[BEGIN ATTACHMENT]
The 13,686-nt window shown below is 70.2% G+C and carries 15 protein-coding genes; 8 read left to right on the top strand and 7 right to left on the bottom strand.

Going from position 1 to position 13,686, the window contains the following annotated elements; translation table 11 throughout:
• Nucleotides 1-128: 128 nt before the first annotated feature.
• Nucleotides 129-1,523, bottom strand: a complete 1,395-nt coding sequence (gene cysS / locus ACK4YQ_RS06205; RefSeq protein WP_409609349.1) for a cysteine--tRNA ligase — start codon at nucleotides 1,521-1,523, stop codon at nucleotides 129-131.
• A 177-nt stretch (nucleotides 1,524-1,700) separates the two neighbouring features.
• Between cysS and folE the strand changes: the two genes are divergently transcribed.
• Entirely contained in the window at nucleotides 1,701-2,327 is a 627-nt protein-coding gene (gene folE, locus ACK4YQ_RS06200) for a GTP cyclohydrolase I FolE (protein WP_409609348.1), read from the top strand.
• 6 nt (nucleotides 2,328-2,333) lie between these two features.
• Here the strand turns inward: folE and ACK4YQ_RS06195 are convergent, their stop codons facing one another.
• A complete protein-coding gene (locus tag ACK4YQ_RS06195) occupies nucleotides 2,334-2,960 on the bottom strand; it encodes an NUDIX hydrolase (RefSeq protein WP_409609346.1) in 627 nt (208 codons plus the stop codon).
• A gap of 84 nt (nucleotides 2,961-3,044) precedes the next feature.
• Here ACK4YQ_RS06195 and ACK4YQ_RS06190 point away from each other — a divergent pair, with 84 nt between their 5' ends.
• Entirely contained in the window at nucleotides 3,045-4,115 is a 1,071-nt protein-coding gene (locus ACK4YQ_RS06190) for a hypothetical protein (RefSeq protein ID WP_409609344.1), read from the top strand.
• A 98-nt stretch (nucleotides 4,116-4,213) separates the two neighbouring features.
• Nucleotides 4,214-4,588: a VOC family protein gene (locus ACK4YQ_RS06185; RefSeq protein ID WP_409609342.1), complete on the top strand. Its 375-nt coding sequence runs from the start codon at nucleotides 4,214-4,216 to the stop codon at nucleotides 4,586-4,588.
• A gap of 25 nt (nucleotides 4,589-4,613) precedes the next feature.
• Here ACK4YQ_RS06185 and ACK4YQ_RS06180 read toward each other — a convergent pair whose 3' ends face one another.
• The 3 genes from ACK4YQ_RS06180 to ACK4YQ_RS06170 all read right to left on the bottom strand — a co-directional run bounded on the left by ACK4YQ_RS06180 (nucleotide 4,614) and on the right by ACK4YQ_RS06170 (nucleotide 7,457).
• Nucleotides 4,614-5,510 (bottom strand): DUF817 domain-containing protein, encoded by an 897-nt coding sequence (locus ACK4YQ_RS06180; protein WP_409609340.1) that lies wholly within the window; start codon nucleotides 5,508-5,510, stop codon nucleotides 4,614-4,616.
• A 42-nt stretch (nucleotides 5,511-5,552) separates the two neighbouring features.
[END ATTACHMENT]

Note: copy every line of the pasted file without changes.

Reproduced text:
The 13,686-nt window shown below is 70.2% G+C and carries 15 protein-coding genes; 8 read left to right on the top strand and 7 right to left on the bottom strand.

Going from position 1 to position 13,686, the window contains the following annotated elements; translation table 11 throughout:
• Nucleotides 1-128: 128 nt before the first annotated feature.
• Nucleotides 129-1,523, bottom strand: a complete 1,395-nt coding sequence (gene cysS / locus ACK4YQ_RS06205; RefSeq protein WP_409609349.1) for a cysteine--tRNA ligase — start codon at nucleotides 1,521-1,523, stop codon at nucleotides 129-131.
• A 177-nt stretch (nucleotides 1,524-1,700) separates the two neighbouring features.
• Between cysS and folE the strand changes: the two genes are divergently transcribed.
• Entirely contained in the window at nucleotides 1,701-2,327 is a 627-nt protein-coding gene (gene folE, locus ACK4YQ_RS06200) for a GTP cyclohydrolase I FolE (protein WP_409609348.1), read from the top strand.
• 6 nt (nucleotides 2,328-2,333) lie between these two features.
• Here the strand turns inward: folE and ACK4YQ_RS06195 are convergent, their stop codons facing one another.
• A complete protein-coding gene (locus tag ACK4YQ_RS06195) occupies nucleotides 2,334-2,960 on the bottom strand; it encodes an NUDIX hydrolase (RefSeq protein WP_409609346.1) in 627 nt (208 codons plus the stop codon).
• A gap of 84 nt (nucleotides 2,961-3,044) precedes the next feature.
• Here ACK4YQ_RS06195 and ACK4YQ_RS06190 point away from each other — a divergent pair, with 84 nt between their 5' ends.
• Entirely contained in the window at nucleotides 3,045-4,115 is a 1,071-nt protein-coding gene (locus ACK4YQ_RS06190) for a hypothetical protein (RefSeq protein ID WP_409609344.1), read from the top strand.
• A 98-nt stretch (nucleotides 4,116-4,213) separates the two neighbouring features.
• Nucleotides 4,214-4,588: a VOC family protein gene (locus ACK4YQ_RS06185; RefSeq protein ID WP_409609342.1), complete on the top strand. Its 375-nt coding sequence runs from the start codon at nucleotides 4,214-4,216 to the stop codon at nucleotides 4,586-4,588.
• A gap of 25 nt (nucleotides 4,589-4,613) precedes the next feature.
• Here ACK4YQ_RS06185 and ACK4YQ_RS06180 read toward each other — a convergent pair whose 3' ends face one another.
• The 3 genes from ACK4YQ_RS06180 to ACK4YQ_RS06170 all read right to left on the bottom strand — a co-directional run bounded on the left by ACK4YQ_RS06180 (nucleotide 4,614) and on the right by ACK4YQ_RS06170 (nucleotide 7,457).
• Nucleotides 4,614-5,510 (bottom strand): DUF817 domain-containing protein, encoded by an 897-nt coding sequence (locus ACK4YQ_RS06180; protein WP_409609340.1) that lies wholly within the window; start codon nucleotides 5,508-5,510, stop codon nucleotides 4,614-4,616.
• A 42-nt stretch (nucleotides 5,511-5,552) separates the two neighbouring features.